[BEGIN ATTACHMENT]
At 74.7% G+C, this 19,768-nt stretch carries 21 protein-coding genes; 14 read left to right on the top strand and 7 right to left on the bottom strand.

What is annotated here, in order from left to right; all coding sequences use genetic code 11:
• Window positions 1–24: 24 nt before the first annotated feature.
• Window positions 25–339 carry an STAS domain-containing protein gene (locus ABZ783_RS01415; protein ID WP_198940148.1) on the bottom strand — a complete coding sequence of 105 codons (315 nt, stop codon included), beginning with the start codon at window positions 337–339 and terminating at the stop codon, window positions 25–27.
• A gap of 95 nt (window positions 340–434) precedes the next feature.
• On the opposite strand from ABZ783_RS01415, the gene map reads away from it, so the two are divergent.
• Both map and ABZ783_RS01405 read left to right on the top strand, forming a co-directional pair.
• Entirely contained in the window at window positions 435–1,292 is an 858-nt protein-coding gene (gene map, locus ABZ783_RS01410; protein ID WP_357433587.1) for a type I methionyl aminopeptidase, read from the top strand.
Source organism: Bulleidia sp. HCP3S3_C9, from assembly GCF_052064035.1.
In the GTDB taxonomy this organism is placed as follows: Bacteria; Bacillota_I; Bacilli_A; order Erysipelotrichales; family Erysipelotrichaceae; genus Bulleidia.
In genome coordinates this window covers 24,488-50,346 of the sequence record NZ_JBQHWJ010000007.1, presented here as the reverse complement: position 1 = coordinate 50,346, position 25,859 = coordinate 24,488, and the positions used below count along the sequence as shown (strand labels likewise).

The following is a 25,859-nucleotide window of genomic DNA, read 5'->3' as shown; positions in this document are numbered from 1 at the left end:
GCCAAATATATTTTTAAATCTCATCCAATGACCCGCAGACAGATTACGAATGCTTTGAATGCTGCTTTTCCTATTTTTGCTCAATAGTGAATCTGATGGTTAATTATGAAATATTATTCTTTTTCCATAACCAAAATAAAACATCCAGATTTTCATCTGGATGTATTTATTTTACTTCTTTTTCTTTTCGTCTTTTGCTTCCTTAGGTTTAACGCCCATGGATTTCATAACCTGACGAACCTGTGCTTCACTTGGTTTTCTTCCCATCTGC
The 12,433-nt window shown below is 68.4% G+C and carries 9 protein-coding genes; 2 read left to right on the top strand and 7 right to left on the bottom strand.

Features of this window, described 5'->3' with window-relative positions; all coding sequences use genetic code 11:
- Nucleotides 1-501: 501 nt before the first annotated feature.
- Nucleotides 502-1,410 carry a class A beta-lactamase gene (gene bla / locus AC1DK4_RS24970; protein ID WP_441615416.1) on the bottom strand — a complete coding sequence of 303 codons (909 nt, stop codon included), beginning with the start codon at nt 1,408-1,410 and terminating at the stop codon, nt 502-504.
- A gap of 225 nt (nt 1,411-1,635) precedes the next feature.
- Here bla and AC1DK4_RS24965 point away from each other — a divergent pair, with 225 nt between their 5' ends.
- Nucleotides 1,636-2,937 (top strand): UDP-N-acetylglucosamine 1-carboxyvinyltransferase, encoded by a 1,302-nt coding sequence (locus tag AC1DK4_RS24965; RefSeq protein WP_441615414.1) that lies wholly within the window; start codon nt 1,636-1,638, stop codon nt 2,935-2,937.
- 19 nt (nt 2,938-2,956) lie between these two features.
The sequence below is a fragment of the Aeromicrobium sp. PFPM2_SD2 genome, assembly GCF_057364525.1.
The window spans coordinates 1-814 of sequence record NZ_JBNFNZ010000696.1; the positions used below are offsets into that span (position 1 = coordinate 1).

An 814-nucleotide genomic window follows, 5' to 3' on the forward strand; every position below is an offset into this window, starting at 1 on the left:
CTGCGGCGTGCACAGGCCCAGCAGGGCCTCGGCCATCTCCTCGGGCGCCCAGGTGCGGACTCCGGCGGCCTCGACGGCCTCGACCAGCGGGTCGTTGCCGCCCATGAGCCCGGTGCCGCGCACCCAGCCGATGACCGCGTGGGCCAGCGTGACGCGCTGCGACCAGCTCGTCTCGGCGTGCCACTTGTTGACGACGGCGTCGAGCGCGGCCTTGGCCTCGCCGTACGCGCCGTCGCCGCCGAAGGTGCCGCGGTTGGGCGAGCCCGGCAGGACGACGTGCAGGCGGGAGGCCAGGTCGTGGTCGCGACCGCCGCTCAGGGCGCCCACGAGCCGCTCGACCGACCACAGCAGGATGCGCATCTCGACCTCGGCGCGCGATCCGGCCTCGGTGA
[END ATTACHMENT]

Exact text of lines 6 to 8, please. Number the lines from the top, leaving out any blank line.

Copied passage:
• On the opposite strand from ABZ783_RS01415, the gene map reads away from it, so the two are divergent.
• Both map and ABZ783_RS01405 read left to right on the top strand, forming a co-directional pair.
• Entirely contained in the window at window positions 435–1,292 is an 858-nt protein-coding gene (gene map, locus ABZ783_RS01410; protein ID WP_357433587.1) for a type I methionyl aminopeptidase, read from the top strand.